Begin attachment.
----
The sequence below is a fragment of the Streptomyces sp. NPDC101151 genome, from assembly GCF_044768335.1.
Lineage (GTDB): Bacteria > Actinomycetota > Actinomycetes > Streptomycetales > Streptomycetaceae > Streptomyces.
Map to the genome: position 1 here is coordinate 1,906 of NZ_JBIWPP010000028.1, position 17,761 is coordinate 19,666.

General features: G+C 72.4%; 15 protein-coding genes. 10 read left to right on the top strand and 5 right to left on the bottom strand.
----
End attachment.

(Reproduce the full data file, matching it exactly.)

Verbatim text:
The sequence below is a fragment of the Streptomyces sp. NPDC101151 genome, from assembly GCF_044768335.1.
Lineage (GTDB): Bacteria > Actinomycetota > Actinomycetes > Streptomycetales > Streptomycetaceae > Streptomyces.
Map to the genome: position 1 here is coordinate 1,906 of NZ_JBIWPP010000028.1, position 17,761 is coordinate 19,666.

General features: G+C 72.4%; 15 protein-coding genes. 10 read left to right on the top strand and 5 right to left on the bottom strand.